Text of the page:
Bug 102089 - emacs keymap - alt key doesn't activate menubar
emacs keymap - alt key doesn't activate menubar
Status: REOPENED
Product: platform
Classification: Unclassified
Component: Window System
5.x
All Linux
: P3 (vote)
: 7.4
Assigned To: Stanislav Aubrecht
issues@platform
: UI, USABILITY
Depends on:
Blocks: 69423
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Reported: 2007-04-23 02:47 UTC by lytles
Modified: 2014-03-13 21:59 UTC (History)
2 users (show)

See Also:
Issue Type: ENHANCEMENT
:


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Description lytles 2007-04-23 02:47:15 UTC
in the emacs keymap, many alt key combinations are bound to actions. these same
strokes are the conventional keystrokes to enable the menubar.

on windows, the menubar menus can be accessed by pressing and releasing the alt
key, and then pressing the now-highlighted accelerator. this allows for emacs
style bindings by hold-alt-and-press-key, and the menubar by type-alt-type-key,
in short, the best of both worlds.

on linux, pressing the alt key by itself doesn't focus the menubar, making the
emacs keymap almost useless.

an unqualified press of the alt-key needs to activate the file menu in linux as
it does on windows.
Comment 1 Vitezslav Stejskal 2007-04-23 10:49:32 UTC
This will probably have to be implemented somewhere in core, if possible at all.
Activating the main menu bar by pressing and releasing alt should work
independently on what TopComponent is focused. The problem is not related to
editor nor it is related to Emacs keybinding profile. Generally, any component
that installs key bindings and actions suffers the same problem including
editors and all their keybinding profiles of course.
Comment 2 David Simonek 2007-09-14 11:48:24 UTC
I tried native Linux applications as Nautilus or Gimp and none of them uses typed Alt to access the menu. Our primary
aim is to feel and behave like native applications, so I would say that current behavior is as designed as desirable.
CCing usability guys to comment just in case I'm wrong.
Comment 3 lytles 2007-10-02 14:44:41 UTC
i've only used Nautilus and Gimp occassionally so i can't say if they're an appropriate comparison. my gut feeling is that they're solving different sorts of 
problems than NB. though now that you mention it, i've had this same basic problem with gtk in the past (looked quickly in the mailing list archives, but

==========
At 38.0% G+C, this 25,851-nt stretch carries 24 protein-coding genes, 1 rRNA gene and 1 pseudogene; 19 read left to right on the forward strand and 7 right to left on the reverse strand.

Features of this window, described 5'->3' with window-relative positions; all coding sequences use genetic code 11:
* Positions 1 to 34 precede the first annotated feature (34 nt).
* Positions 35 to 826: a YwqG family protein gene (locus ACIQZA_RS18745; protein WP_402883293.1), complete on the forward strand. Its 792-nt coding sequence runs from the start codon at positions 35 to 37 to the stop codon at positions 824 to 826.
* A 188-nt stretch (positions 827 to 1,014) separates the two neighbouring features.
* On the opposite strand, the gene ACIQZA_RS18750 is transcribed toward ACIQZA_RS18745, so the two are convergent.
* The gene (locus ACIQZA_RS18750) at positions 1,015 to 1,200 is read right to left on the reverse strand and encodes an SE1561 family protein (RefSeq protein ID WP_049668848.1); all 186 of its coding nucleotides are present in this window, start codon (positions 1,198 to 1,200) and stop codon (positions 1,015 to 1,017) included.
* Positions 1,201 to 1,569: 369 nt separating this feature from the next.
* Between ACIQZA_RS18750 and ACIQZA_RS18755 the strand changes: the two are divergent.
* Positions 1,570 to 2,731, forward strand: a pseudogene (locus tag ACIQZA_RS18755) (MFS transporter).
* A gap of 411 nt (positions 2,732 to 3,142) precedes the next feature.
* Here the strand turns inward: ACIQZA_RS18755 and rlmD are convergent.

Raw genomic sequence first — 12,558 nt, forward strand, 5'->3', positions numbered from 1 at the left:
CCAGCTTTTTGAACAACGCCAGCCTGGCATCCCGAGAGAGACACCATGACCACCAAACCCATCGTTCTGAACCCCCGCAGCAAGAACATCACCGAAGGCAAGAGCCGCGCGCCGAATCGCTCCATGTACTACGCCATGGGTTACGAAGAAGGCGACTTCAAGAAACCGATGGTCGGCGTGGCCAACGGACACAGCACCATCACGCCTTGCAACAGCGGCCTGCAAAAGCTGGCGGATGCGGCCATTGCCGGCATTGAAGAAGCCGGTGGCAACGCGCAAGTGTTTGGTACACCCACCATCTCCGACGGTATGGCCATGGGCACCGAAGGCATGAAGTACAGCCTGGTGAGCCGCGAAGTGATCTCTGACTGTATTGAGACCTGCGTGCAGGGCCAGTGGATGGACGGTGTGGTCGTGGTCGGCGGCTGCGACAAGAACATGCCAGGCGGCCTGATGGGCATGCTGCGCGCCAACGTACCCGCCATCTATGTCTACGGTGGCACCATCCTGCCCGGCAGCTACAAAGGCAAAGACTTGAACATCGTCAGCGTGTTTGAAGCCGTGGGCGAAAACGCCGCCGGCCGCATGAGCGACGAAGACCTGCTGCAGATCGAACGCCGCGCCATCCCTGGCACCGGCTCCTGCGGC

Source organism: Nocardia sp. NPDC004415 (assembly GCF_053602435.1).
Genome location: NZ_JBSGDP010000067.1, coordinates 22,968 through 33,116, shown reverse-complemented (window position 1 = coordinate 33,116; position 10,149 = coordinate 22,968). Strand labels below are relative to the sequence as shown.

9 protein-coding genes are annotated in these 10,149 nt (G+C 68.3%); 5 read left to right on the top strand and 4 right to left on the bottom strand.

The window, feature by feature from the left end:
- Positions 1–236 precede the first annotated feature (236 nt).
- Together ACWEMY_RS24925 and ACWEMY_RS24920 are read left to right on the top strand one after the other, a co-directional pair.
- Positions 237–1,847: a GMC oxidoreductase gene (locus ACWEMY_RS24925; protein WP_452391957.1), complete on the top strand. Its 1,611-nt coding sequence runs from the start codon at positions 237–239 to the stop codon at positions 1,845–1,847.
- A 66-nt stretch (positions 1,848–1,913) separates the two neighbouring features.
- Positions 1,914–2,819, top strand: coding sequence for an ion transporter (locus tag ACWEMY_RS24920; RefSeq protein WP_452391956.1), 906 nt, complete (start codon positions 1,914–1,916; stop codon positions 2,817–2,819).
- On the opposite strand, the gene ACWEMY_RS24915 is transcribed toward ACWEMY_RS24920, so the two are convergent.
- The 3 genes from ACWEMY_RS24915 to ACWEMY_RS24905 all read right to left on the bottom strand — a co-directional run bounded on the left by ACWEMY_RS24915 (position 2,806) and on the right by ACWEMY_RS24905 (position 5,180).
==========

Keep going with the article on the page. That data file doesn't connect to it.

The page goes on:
don't see the discussion). i believe that openoffice has implemented this functionality (i'm travelling in europe and can't try it here) and that this might be a 
closer comparison the the two programs mentioned.

regardless of how other programs behaive, i think there needs to be some easy way to access the menus - there are too many commands to remember the 
shortcuts for all of them, and the menus provide a nice heirarchical arrangement. i see F10 mentioned in the 69423 bug. i'll try it when i return home. i use 
shift-F10 and am ok with it (though i really wish the menu key had the same effect - my parents' box handles the menu key correctly for some apps, so 
this may be a problem with my settings) but it's still not nearly as easy as touching alt or menu.

as a point of comparison, emacs provides M-x and tab completion (and command-appropos)

one other vote for this behavior:

the number of commands available in NB itself is large, and potential plugins make the list huge. for NB to continue to scale, there needs to be a 
keyhandling mechanism that is reliable, visual and heirarchical for the seldom used commands to complement the few single-keystroke shortcuts a user 
will remember.

i guess in short, my arguement is that accessibility without useability isn't worth too much

Comment 4 David Simonek 2007-10-02 15:25:44 UTC
I think I understand and I'm reopening, changing to enhancement and passing to usability guys to have it on their radar.
Comment 5 Lukas Hasik 2008-04-10 21:23:17 UTC
moving opened issues from TM <= 6.1 to TM=Dev
Comment 6 Stanislav Aubrecht 2013-09-05 09:35:52 UTC
F10 activates the main menu on Linux.

Please reopen if the issue is still valid, thanks.
Comment 7 lytles 2013-09-05 13:31:40 UTC
f10 activates the file menu on my machine

on a windows machine, pressing and releasing alt focused on the menubar (it might highlight the file menu entry, but doesn't activate it). you could then press f for file, e for edit, n for navigate, ..., h for help to activate the named menu

on linux, pressing f10 then e results in "open project" instead of the edit menu. the only workaround i've found is to use f10 (or an unbound menu accelerator) to activate one of the menus and then use the arrow keys to move to the desired menu

even in the case of an unbound accelerator, pressing and releasing alt and then hitting the accelerator is faster and easier on the fingers than the alt+letter combos
Comment 8 Stanislav Aubrecht 2013-09-05 13:39:26 UTC
I'm not sure this is feasible, a single press of Alt key is consumed by the OS to display Ubuntu search bar.
Comment 9 lytles 2014-03-13 21:59:50 UTC
the key to open the Ubuntu unity dash is configurable
  eg i have it set to super-2

(In reply to Stanislav Aubrecht from comment #8)
> I'm not sure this is feasible, a single press of Alt key is consumed by the
> OS to display Ubuntu search bar.


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